Tuesday, June 23, 2015
A Philosophy For Writers
The quote above is good advice for everyday everything, but let's narrow it down to our writing life.
Yesterday: Whatever you wrote 10 years ago or last week is a thing of the past. If you've sent a story to an editor weeks or months ago and are still waiting to hear, there's nothing more you can do about it. If you entered an essay in a contest two months ago and suddenly thought of another angle or something wonderful to add, it's too late. You can't ask for your entry to be returned for revisions. The one thing you can do with what you wrote yesterday, that has not been submitted, is to revise and edit it until you reach satisfaction. Well, as close as you can get to satisfaction. I'm not sure writers are ever totally satisfied.
I was in a small discussion group yesterday. The question asked was If you could do something over again in your life, what would it be? The answers given were not about huge life-changing things. Some were quite minor in importance. At least of minor importance to the people listening. But to the person giving their answer, whatever it was that they wished they'd done differently was a big deal. The group concluded that many of those life events are seen with a totally different perception now than when they happened. What we have written long ago is much the same. We are older and, hopefully, wiser; we have added more experiences to our lives which in turn reflect in our writing.
Yesterday is gone. It's best not to dwell on it. Time to move on and chalk whatever you wrote and maybe regret to your youth and inexperience. It's done. It's finished.
Today: Today is your day! Use it wisely. I read a biography of Barbara Bush several years ago. One of the best things I read in the story of this former First Lady's life was her approach to every day. The gist of what she said is this: Each morning, when you wake up, you have a choice. You can like what you do that day or hate it. She went on to say," I choose to like it." Attitude is the keyword here. If you get up in the morning and hate the thought of working on a difficult chapter, it's probably going to be a miserable chore. If you tell yourself that you are going to conquer the problems with that chapter today, chances are the writing will work out better than if you go with the negative attitude.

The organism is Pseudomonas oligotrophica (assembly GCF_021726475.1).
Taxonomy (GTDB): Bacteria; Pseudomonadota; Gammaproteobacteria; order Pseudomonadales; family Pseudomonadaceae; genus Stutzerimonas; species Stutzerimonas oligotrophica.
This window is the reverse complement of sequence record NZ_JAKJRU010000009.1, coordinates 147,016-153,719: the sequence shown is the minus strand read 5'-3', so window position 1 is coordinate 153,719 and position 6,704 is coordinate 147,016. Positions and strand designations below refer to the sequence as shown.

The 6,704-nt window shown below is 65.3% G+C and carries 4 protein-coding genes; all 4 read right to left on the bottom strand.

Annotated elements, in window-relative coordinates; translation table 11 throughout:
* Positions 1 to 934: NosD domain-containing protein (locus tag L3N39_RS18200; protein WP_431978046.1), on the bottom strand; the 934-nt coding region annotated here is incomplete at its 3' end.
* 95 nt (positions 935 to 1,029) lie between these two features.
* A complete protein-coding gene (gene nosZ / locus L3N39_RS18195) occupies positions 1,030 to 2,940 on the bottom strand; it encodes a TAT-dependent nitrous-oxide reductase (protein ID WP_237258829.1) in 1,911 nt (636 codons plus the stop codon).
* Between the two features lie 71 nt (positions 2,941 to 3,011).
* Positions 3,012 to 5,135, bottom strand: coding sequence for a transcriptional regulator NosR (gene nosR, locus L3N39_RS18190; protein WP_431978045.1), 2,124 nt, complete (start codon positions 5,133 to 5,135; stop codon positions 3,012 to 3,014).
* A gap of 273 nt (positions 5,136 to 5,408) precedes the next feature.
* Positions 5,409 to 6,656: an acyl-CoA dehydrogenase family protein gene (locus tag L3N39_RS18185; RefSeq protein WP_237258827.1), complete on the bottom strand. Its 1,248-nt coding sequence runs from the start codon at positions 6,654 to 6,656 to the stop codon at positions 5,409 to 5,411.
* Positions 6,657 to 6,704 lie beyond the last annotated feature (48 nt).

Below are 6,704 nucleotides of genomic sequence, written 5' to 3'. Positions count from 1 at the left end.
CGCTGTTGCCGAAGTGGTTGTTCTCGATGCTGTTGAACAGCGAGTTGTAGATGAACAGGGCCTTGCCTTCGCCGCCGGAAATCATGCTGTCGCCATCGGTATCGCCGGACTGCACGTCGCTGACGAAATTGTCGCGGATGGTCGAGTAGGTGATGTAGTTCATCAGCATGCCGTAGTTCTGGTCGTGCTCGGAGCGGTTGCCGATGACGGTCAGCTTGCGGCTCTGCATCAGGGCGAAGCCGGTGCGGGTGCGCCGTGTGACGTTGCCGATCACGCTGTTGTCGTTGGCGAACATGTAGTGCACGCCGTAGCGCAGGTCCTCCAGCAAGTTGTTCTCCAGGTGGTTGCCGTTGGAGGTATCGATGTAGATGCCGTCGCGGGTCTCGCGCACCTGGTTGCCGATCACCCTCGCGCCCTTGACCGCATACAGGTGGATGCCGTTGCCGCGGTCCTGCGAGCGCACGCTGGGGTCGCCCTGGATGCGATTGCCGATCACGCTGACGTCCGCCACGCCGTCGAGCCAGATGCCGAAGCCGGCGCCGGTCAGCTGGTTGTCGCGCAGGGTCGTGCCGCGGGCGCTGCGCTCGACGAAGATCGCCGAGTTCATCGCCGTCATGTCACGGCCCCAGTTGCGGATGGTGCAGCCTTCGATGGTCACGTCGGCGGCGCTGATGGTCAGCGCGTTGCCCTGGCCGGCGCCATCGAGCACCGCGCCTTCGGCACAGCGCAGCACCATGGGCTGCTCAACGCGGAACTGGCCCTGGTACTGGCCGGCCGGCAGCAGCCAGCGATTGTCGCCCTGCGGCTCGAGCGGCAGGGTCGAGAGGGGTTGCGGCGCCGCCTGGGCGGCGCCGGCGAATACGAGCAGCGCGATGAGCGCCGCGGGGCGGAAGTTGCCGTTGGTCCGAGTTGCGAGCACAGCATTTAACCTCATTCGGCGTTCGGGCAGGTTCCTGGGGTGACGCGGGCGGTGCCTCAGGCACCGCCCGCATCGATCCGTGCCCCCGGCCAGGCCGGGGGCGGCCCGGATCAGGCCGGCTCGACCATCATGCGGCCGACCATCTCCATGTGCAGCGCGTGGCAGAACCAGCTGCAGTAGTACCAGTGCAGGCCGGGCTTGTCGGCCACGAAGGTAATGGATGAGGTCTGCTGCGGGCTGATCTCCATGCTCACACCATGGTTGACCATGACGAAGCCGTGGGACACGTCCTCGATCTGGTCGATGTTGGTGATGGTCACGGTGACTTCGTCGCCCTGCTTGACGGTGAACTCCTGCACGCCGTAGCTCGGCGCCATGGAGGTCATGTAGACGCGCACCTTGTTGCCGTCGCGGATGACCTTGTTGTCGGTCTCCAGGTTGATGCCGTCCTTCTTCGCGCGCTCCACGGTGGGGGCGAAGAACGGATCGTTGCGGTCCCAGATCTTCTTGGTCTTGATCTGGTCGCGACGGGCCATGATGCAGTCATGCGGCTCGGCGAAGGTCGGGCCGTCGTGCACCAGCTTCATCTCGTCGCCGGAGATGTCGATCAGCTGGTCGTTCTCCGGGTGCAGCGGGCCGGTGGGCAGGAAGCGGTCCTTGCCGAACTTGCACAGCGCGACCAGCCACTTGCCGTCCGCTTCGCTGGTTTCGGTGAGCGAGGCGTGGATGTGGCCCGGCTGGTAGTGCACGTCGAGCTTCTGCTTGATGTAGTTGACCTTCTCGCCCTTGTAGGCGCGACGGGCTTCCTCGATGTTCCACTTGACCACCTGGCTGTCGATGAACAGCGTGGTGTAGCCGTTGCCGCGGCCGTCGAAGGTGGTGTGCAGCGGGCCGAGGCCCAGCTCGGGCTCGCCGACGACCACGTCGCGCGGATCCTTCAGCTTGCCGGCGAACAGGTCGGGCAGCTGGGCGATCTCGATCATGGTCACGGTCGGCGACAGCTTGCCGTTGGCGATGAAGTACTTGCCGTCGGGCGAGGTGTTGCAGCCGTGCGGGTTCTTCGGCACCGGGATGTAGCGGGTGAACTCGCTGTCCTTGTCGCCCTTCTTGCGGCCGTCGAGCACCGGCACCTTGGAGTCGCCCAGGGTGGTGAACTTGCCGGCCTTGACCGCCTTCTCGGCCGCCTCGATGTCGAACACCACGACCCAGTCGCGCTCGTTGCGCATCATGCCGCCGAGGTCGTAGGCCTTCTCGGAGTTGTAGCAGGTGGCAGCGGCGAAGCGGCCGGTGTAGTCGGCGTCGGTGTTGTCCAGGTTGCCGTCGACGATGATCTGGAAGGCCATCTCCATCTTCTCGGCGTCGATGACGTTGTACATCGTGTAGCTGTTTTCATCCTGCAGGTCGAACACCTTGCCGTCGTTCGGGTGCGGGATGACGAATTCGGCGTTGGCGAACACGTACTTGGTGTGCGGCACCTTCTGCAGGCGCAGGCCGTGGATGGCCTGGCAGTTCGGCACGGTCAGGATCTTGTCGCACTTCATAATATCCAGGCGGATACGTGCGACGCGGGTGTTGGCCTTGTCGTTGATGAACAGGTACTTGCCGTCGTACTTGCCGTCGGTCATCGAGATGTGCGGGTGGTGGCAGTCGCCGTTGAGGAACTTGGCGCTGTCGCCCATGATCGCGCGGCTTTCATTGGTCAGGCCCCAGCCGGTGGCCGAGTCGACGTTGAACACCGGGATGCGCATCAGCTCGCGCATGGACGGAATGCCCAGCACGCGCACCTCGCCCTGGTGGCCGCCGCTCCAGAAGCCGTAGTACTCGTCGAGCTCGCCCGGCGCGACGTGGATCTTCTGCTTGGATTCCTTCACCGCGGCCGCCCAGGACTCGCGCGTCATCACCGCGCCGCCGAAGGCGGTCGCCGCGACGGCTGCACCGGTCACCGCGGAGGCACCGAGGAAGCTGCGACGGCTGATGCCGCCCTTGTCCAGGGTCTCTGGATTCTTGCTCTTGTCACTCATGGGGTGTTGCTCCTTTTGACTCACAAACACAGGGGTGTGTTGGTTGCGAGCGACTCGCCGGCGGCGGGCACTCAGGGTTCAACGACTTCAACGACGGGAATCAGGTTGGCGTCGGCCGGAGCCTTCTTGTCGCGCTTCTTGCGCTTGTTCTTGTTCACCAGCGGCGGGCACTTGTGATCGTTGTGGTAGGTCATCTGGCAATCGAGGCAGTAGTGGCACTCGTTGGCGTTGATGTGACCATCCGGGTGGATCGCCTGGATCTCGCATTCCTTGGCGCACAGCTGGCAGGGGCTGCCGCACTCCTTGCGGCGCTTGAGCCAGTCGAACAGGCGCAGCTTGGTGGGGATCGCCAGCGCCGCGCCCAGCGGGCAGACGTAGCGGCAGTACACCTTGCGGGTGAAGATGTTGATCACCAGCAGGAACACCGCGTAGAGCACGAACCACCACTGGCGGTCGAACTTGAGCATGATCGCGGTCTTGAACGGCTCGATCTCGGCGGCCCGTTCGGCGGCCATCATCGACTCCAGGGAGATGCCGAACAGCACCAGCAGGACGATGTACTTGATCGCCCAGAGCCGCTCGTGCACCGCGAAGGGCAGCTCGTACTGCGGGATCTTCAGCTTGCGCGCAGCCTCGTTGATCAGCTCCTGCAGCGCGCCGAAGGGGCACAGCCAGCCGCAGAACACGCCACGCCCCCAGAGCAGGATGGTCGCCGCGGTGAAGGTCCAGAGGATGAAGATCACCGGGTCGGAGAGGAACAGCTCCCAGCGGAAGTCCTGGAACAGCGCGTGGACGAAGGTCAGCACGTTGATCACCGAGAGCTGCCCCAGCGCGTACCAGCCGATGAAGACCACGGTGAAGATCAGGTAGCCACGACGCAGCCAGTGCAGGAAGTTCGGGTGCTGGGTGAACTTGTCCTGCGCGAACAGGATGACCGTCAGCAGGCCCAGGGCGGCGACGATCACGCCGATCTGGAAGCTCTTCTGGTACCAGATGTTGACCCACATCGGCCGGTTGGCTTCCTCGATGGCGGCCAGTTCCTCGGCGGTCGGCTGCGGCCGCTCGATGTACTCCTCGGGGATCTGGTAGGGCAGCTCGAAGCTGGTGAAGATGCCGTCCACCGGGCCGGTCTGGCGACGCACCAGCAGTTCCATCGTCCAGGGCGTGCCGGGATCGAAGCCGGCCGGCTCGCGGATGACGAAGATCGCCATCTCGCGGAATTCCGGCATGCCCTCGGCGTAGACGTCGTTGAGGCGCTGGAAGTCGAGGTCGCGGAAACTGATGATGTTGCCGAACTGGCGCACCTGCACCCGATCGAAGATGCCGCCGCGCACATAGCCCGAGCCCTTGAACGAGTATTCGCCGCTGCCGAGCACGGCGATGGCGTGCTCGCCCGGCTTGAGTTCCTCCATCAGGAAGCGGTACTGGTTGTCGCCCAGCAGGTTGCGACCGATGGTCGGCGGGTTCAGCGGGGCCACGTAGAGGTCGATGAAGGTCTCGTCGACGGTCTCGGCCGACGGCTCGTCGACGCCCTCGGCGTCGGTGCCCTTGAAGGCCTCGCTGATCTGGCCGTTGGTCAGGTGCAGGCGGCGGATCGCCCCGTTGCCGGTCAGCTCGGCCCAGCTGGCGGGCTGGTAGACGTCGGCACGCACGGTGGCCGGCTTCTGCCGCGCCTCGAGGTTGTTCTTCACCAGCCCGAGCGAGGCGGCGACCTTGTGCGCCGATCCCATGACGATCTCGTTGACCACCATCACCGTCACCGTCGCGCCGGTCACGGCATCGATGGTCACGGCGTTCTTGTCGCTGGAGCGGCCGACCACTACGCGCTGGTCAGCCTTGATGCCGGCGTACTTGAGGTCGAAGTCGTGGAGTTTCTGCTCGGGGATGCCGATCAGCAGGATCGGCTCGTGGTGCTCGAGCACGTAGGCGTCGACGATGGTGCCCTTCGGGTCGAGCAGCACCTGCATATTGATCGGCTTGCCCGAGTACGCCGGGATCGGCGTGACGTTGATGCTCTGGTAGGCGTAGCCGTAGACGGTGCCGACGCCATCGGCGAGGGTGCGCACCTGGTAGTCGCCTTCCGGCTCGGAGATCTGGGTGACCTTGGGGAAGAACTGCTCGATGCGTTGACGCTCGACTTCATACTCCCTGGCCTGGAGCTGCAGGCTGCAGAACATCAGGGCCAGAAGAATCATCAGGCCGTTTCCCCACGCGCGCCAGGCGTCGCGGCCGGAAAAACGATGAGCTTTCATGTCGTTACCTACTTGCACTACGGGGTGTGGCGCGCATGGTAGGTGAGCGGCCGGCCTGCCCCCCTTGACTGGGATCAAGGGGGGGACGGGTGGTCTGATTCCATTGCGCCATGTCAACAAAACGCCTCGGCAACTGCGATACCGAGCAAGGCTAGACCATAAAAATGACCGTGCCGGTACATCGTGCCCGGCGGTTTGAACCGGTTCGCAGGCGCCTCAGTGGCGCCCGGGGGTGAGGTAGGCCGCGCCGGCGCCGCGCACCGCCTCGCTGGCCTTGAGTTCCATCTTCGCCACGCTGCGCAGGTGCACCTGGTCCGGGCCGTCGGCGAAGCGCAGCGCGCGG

I know what you're thinking--easy to say, not so easy to do. Keeping that positive attitude is not a given. It takes work, especially if you're more often a negative person and want to make some changes. It doesn't happen overnight. You might have to start over each morning until it becomes a habit. Success depends on how much you want to change.
Live for today by writing the best you can. Write and rewrite until you like what you've written. If you like it, chances are a lot of readers will, too.
Tomorrow: The quote tells us we can't control tomorrow. That's partially true. I think we can control what our plan is for the next section of our writing journey. We know where we want to go and we are aware of what needs to be done to achieve our goal. What is not under our control are the bumps in the road that we meet as we move along our writing path. Each one may set us back a bit, but there are ways to overcome and move on.
Once again, a positive attitude will help you get past those bumps in the road more easily and faster without any scars left on your psyche. You may not be able to completely control tomorrow but you can certainly learn to deal with it.
Don't spend today worrying about yesterday. Mark it as past history. Don't spend today worrying about tomorrow. Meet tomorrow when it comes. Write for today. That's what you have in your hands right now.